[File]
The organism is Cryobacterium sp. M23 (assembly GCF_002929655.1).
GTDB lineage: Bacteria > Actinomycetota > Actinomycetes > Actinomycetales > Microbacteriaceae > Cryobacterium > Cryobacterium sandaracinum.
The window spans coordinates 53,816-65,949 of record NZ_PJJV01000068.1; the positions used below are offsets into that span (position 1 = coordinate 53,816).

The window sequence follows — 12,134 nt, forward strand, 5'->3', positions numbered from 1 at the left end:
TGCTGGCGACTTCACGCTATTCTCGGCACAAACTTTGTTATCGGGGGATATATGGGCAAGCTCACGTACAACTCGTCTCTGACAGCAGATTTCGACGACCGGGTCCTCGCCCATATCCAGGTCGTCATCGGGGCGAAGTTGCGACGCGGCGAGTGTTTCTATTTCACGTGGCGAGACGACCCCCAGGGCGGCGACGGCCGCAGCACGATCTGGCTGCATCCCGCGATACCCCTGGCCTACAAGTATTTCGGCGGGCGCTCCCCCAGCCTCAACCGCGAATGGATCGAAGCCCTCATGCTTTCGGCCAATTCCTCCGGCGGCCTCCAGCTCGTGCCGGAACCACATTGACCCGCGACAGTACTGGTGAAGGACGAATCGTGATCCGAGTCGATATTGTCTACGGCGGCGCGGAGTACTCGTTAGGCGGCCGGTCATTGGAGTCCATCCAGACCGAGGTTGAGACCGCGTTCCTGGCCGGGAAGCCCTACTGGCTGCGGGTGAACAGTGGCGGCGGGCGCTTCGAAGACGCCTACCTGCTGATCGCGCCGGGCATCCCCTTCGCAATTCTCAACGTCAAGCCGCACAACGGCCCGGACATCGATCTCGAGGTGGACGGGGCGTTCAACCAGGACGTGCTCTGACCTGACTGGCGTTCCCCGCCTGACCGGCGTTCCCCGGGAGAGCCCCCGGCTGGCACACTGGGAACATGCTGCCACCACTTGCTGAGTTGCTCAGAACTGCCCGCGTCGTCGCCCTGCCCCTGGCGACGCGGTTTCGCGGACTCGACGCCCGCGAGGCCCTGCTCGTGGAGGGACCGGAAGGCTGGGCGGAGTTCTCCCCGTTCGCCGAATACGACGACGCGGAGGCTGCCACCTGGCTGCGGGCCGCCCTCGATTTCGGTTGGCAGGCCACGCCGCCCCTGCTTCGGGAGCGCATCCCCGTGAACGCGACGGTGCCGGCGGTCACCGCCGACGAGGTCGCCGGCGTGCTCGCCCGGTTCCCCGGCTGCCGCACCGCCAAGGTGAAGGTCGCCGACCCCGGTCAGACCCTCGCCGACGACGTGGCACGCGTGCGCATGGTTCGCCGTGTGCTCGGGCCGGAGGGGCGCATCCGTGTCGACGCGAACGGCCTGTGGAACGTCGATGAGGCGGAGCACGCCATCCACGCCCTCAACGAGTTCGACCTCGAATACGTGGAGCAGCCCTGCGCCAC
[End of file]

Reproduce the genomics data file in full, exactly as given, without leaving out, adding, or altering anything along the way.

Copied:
The organism is Cryobacterium sp. M23 (assembly GCF_002929655.1).
GTDB lineage: Bacteria > Actinomycetota > Actinomycetes > Actinomycetales > Microbacteriaceae > Cryobacterium > Cryobacterium sandaracinum.
The window spans coordinates 53,816-65,949 of record NZ_PJJV01000068.1; the positions used below are offsets into that span (position 1 = coordinate 53,816).

The window sequence follows — 12,134 nt, forward strand, 5'->3', positions numbered from 1 at the left end:
TGCTGGCGACTTCACGCTATTCTCGGCACAAACTTTGTTATCGGGGGATATATGGGCAAGCTCACGTACAACTCGTCTCTGACAGCAGATTTCGACGACCGGGTCCTCGCCCATATCCAGGTCGTCATCGGGGCGAAGTTGCGACGCGGCGAGTGTTTCTATTTCACGTGGCGAGACGACCCCCAGGGCGGCGACGGCCGCAGCACGATCTGGCTGCATCCCGCGATACCCCTGGCCTACAAGTATTTCGGCGGGCGCTCCCCCAGCCTCAACCGCGAATGGATCGAAGCCCTCATGCTTTCGGCCAATTCCTCCGGCGGCCTCCAGCTCGTGCCGGAACCACATTGACCCGCGACAGTACTGGTGAAGGACGAATCGTGATCCGAGTCGATATTGTCTACGGCGGCGCGGAGTACTCGTTAGGCGGCCGGTCATTGGAGTCCATCCAGACCGAGGTTGAGACCGCGTTCCTGGCCGGGAAGCCCTACTGGCTGCGGGTGAACAGTGGCGGCGGGCGCTTCGAAGACGCCTACCTGCTGATCGCGCCGGGCATCCCCTTCGCAATTCTCAACGTCAAGCCGCACAACGGCCCGGACATCGATCTCGAGGTGGACGGGGCGTTCAACCAGGACGTGCTCTGACCTGACTGGCGTTCCCCGCCTGACCGGCGTTCCCCGGGAGAGCCCCCGGCTGGCACACTGGGAACATGCTGCCACCACTTGCTGAGTTGCTCAGAACTGCCCGCGTCGTCGCCCTGCCCCTGGCGACGCGGTTTCGCGGACTCGACGCCCGCGAGGCCCTGCTCGTGGAGGGACCGGAAGGCTGGGCGGAGTTCTCCCCGTTCGCCGAATACGACGACGCGGAGGCTGCCACCTGGCTGCGGGCCGCCCTCGATTTCGGTTGGCAGGCCACGCCGCCCCTGCTTCGGGAGCGCATCCCCGTGAACGCGACGGTGCCGGCGGTCACCGCCGACGAGGTCGCCGGCGTGCTCGCCCGGTTCCCCGGCTGCCGCACCGCCAAGGTGAAGGTCGCCGACCCCGGTCAGACCCTCGCCGACGACGTGGCACGCGTGCGCATGGTTCGCCGTGTGCTCGGGCCGGAGGGGCGCATCCGTGTCGACGCGAACGGCCTGTGGAACGTCGATGAGGCGGAGCACGCCATCCACGCCCTCAACGAGTTCGACCTCGAATACGTGGAGCAGCCCTGCGCCAC